I advise juniors to find out and read interesting stuff. The internet is amazingly vast and has so many interesting stories in it. In no particular order, some of the blogs/magazines that I started reading while at IITK and got addicted to are :

When I entered this place, I frankly knew very little about Kanpur, and I leave it the same way. The city really doesn’t affect your life here. I expected to learn interesting stuff and make very good friends, and I did. I can’t speak for everything technical at once, of course, so let’s keep it specific. As I’m graduating now, I decide between either taking up a financial job at Worldquant LLC India or pursuing a Master’s degree in Computer Science from the University of Waterloo.

How did I come to this fork?

The path to Worldquant began by becoming an online consultant for them as early as my 3rd semester. If you’re looking to get into finance, this is an amazing start. It pays well (back in my day, roughly INR 60,000 monthly!) and sets you up with Worldquant to learn the ropes. But truth be told, it doesn’t hurt to know more. Google up Jane Street, Two Sigma, and Citadel, and look up Renaissance Technologies to see what the ivory towers of high finance look like. Then find their interview questions – and if these are interesting, then finance may be a place for you! I was extremely lucky to have a close friend from high school who interviewed for Jane Street and got me interested in these circles in the first place. Not many are so lucky, so let me say this clearly: if you enjoy quick puzzles in probability, such as the ones you may find on Gurmeet’s blog or cseblog (excellent reading material just for fun) , then this road is a fine one. In your 5th semester, Goldman Sachs will want interns and they too test such skills. I think it’s a fine start to finance.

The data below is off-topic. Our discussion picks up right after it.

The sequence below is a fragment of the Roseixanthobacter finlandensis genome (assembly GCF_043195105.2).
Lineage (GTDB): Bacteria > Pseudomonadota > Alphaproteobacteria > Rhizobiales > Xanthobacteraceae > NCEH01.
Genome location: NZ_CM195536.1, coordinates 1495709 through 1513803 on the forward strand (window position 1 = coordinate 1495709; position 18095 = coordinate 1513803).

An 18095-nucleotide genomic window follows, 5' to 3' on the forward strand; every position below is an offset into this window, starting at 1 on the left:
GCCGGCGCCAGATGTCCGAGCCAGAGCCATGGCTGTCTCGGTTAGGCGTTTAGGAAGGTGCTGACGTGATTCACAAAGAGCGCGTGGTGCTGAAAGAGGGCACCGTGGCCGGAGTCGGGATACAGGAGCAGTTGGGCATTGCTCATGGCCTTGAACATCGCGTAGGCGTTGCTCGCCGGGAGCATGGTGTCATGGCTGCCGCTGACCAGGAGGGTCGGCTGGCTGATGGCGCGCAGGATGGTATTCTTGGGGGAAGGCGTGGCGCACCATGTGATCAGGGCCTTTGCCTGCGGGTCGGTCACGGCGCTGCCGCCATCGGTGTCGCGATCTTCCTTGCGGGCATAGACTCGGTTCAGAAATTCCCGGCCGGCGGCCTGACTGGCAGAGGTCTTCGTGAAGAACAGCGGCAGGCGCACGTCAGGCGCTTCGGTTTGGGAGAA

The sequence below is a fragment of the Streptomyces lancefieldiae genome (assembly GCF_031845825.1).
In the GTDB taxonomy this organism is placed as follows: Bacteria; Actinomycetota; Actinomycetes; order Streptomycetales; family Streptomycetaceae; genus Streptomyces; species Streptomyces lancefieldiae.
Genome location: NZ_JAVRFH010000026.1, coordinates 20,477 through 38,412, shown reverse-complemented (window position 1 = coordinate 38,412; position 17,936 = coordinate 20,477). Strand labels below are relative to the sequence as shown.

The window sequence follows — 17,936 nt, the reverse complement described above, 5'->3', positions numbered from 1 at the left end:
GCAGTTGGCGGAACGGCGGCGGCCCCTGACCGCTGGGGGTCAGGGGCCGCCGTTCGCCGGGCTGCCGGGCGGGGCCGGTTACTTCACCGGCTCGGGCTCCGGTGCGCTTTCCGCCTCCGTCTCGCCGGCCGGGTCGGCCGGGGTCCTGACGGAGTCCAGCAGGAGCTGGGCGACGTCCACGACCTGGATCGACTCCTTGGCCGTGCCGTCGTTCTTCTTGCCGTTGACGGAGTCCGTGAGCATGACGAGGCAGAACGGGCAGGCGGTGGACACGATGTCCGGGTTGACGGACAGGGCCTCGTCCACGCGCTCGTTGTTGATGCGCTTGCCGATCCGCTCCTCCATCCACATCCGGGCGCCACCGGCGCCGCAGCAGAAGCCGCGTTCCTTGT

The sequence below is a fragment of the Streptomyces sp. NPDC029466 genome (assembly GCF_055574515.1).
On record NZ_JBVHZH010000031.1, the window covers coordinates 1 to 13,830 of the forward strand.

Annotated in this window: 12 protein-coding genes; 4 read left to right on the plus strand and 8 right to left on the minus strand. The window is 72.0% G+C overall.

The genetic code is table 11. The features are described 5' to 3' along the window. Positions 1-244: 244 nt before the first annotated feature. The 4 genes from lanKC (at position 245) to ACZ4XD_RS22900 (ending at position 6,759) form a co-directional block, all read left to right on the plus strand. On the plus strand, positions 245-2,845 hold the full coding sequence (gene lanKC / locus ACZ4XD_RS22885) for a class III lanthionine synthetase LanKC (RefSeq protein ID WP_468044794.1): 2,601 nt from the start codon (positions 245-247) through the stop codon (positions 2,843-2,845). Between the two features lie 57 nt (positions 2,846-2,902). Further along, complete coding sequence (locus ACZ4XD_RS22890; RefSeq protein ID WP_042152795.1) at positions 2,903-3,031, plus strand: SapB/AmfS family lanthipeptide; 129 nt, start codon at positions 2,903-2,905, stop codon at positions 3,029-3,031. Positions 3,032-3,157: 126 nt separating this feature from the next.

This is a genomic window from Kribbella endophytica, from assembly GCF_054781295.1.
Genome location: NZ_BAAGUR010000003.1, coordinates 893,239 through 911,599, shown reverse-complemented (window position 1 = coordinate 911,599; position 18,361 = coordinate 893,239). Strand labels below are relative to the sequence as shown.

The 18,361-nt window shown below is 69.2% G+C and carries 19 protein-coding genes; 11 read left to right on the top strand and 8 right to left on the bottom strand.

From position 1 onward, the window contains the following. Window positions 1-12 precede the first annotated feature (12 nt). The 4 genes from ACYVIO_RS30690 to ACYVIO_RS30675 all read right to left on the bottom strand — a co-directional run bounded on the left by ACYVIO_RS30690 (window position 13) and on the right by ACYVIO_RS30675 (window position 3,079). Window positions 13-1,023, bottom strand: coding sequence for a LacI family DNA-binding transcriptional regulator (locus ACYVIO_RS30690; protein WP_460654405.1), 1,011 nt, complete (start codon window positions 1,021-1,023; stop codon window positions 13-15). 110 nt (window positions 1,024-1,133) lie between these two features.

The path to Waterloo, on the other hand, lay through Machine Learning (ML). If you’re a junior looking to do ML @ IITK, you can’t miss Purushottam Kar’s courses. I’ve found his courses to be consistently the best and most rigorous ML courses you can enroll at here – though my first exposure to ML was via the IITK New York Office summer internship. That intern is definitely something to keep an eye on and though it brings a lot of extra work with it, in my opinion, the tie-ups are worth it. Doing ML has a surprisingly large intersection with probability puzzles and finance – you end up using the techniques you learn in one for the other and vice versa.

These graduation outcomes are easy enough to acquire by work and consistent setting of goals, but you know what really helps? People along the ride with the same goals. I was fortunate enough to know three remarkable batchmates (Karttikeya, Abhinav, and Shubh) all of whom were along for the ride in every way and shared my interests. I’ve learned so much from these guys and it’s impossible to express in one paragraph how much I treasure their company. You’ll find similar people, I’m sure. Not necessarily wingies – mine weren’t – but the great pressure will weld you together in trying times. The bond that is formed over hellish midsems and mind-breaking project deadlines is one that stays.

amur

From left to right – Tanmay Thakkar, Amur Ghose (ie, myself) and Karttikeya Mangalam

Edited by Soumyadeep Datta